Think of your thought pattern in context of an analogy of driving through snow or a field. If I drive my 4WD truck down the same track every day that track will get deeper and more open and be easy to drive down while the others will have too much snow to get through. Our neurons work in the same way. The more we drive down one particular path the easier it becomes – whether that path is effective or ineffective.

This represents a thought, or a belief you’ve held for a long period of time. And let’s face it, not all of our thoughts and beliefs are creating the life we desire.

It may take effort initially to choose to drive down a new path – it is deep with snow, and takes more concentration, especially when we are under pressure. But, with a bit of effort, we create a new path that is easy to navigate. Our neurons fire together quicker and with time they become embedded as habits. Once this happens less effort is required to maintain focus and attention and we can regulate our emotions and behave, decide and perform more effectively.

This is how we grow our minds; by learning how to think differently, create new habits, develop greater resilience to stress, and generate more positive outcomes in our lives.

What can we do to re-engage and re-energize as we come into the summer? 

Much of this comes down to the mindset we adopt for ourselves and how that affects the way we lead our lives. That is what Stanford Psychology Professor Carol Dweck[3] has shown through research since the 1970s. What she discovered is the power of two different mindsets — she coined them the “growth mindset” and the “fixed mindset”.

A growth mindset means that you believe your intelligence and talents can be developed over time. A fixed mindset means that you believe intelligence is fixed—so if you’re not good at something, you might believe you’ll never be good at it.

Fundamentally, it’s a battle between “How will I be judged?” (fixed) and “How can I improve?” (growth).

However, it is also important to note that none of this is binary and none of us is led by only one mindset. We all are mixes of the two, depending on the situation we are in, the people we interact with or the challenges we are about to confront.

This mission is about developing a growth mindset. But, having a growth mindset is not an “easy button” solution to any problem and it will not automatically cause this pandemic to end. What it will do is make it easier and more enjoyable to work toward your goals and give you the confidence and resilience you need, even through these most troubling times, to endure and stay positive.

Here are three general approaches to growth mindset we can all start today:

1.  Cultivate your self awareness: Become aware of your talents, strengths and weaknesses; gather feedback from those you know best and create a holistic view of yourself.

2.  Embrace challenges: Know that the journey to accomplishing anything worthwhile will have many challenges – prepare yourself for facing these and even failing sometimes. But be tenacious and get right back up if you fall.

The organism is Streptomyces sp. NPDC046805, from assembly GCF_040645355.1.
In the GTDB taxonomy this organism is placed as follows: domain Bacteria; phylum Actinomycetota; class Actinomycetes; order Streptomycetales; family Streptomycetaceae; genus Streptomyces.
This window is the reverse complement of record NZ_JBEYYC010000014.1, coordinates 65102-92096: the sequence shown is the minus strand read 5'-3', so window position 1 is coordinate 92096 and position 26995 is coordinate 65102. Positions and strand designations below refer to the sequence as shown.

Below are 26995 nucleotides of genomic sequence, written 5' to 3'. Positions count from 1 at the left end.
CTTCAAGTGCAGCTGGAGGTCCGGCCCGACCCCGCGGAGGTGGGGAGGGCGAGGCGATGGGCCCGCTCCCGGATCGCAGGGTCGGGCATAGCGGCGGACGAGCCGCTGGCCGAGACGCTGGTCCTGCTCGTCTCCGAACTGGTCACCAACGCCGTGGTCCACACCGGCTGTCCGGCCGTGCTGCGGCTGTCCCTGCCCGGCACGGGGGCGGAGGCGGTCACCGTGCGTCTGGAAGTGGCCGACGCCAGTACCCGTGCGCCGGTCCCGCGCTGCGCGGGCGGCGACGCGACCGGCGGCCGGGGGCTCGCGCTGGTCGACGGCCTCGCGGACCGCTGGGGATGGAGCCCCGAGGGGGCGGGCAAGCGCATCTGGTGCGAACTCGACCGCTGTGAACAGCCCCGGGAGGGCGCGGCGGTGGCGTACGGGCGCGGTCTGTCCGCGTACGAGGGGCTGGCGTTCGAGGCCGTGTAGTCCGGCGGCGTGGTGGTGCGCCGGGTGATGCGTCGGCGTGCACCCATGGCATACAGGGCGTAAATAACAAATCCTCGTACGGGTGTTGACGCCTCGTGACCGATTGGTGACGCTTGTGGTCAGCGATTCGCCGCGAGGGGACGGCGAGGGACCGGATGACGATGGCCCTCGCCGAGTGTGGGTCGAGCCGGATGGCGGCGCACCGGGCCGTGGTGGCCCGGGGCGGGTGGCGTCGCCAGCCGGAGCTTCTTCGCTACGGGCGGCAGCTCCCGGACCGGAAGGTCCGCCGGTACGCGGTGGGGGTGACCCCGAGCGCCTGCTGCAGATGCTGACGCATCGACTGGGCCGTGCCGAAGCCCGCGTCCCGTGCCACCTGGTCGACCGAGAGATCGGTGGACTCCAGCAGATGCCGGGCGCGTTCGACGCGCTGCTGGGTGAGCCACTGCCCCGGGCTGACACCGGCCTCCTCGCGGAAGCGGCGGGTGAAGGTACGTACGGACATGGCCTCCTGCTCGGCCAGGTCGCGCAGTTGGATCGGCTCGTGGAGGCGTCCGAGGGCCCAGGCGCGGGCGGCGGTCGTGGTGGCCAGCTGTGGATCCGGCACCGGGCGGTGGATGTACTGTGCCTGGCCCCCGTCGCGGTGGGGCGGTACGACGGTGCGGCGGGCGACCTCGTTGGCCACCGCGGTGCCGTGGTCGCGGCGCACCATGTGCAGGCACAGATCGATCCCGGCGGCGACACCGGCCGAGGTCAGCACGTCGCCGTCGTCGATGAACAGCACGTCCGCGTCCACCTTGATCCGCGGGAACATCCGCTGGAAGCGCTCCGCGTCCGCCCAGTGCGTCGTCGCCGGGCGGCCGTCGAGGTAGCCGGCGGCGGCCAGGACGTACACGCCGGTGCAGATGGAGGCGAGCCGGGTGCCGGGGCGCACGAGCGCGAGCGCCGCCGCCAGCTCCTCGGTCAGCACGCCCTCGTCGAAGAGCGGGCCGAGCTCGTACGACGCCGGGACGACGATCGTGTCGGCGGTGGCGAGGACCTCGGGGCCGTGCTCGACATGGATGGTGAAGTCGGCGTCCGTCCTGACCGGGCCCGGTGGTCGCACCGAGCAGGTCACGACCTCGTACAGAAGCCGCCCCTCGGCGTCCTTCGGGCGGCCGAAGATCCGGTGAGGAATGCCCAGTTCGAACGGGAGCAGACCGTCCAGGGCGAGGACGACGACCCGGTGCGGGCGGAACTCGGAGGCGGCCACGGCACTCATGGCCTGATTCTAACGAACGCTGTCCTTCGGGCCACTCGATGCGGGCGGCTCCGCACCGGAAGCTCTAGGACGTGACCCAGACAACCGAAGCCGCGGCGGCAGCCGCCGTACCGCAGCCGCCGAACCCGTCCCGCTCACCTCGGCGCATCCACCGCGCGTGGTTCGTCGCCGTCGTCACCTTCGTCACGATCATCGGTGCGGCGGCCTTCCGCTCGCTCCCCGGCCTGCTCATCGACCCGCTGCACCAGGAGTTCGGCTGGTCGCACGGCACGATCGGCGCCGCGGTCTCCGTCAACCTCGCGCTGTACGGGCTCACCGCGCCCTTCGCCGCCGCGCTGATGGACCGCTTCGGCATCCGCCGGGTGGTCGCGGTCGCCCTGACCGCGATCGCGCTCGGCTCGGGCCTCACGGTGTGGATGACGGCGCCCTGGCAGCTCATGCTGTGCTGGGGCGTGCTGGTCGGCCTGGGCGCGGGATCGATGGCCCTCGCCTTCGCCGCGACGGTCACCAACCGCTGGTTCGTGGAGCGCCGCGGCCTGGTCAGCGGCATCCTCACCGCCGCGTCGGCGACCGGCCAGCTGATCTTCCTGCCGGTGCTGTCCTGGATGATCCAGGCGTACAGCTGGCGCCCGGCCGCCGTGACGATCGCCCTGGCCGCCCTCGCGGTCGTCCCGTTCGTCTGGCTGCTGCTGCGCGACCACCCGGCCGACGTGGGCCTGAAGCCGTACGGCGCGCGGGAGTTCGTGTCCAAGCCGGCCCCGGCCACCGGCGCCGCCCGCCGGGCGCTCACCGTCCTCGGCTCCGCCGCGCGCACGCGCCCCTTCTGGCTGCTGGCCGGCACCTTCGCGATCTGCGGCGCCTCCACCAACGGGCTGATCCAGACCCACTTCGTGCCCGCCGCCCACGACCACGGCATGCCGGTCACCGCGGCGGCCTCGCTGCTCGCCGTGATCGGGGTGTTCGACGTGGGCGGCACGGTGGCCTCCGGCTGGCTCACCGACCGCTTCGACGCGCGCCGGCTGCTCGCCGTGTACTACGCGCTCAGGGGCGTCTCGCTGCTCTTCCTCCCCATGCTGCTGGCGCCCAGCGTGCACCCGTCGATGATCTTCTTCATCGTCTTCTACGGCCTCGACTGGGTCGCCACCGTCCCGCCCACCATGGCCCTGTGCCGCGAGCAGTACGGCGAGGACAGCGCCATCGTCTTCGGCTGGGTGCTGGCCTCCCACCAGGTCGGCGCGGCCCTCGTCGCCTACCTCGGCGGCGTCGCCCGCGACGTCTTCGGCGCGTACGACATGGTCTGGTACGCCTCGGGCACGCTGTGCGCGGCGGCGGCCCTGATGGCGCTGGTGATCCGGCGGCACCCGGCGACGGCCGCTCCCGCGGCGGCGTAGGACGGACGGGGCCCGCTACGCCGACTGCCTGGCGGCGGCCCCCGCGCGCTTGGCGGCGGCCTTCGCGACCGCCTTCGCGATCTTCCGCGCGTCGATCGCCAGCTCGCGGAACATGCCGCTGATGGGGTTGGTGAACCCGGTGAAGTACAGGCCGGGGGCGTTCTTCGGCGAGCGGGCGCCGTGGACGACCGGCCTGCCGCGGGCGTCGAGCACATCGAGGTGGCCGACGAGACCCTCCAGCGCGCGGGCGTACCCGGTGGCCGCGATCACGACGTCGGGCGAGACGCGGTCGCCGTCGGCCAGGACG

3.  Inspire and be inspired by others: Envy of others who succeed is tempting, but will not help your journey. Instead, commit to being an inspiration to others and use the success to others to inspire you as well.

As the National Wellbeing and Engagement Consultant, Dr. Mike partners with Gallagher teams and clients across Canada to design and integrate multidimensional wellbeing initiatives and strategies.  With his PhD in neuroscience and background in research, Dr. Mike is passionate about improving organizational wellbeing by providing a unique science based approach to managing risk. By taking the time to understand organizational culture, goals, and mission he ensures that wellbeing strategies are thoughtfully aligned to support business objectives.

Dr. Mike received his PhD in Neuroscience from the University of Calgary Hotchkiss Brain Institute where he became a published author focusing his doctoral research on repurposing pharmaceutical drugs and finding effective treatments for patients suffering from chronic pain, opioid addiction and mental health diseases. His background and expertise in neuroscience and mental health gives Gallagher a unique set of skills that help further differentiate us in the industry

For the last ten years Joshua Ruiters has been consulting businesses on how to actively engage and retain employees. Josh passionately believes that employees are the most important part of any organization.  His primary focus is working with organizations to create a culture where employees feel appreciated and valued. Josh joined recently joined Gallagher as a Group Benefits Specialist and one of his first initiatives was to begin working with TLOMA.

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May, 2021 | Article

Understanding Where The Risk Lies When Law Firms Move To The Cloud

May 2021 - Cloud
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Zver, Peter
Author Peter Zver

Even before Covid-19 happened – and now very much more since it has – Canadian law firms were looking to move their data and systems into the cloud. This is a good decision. But in the process, what’s puzzling me is that firms are only asking one question: “Where will my data be stored?”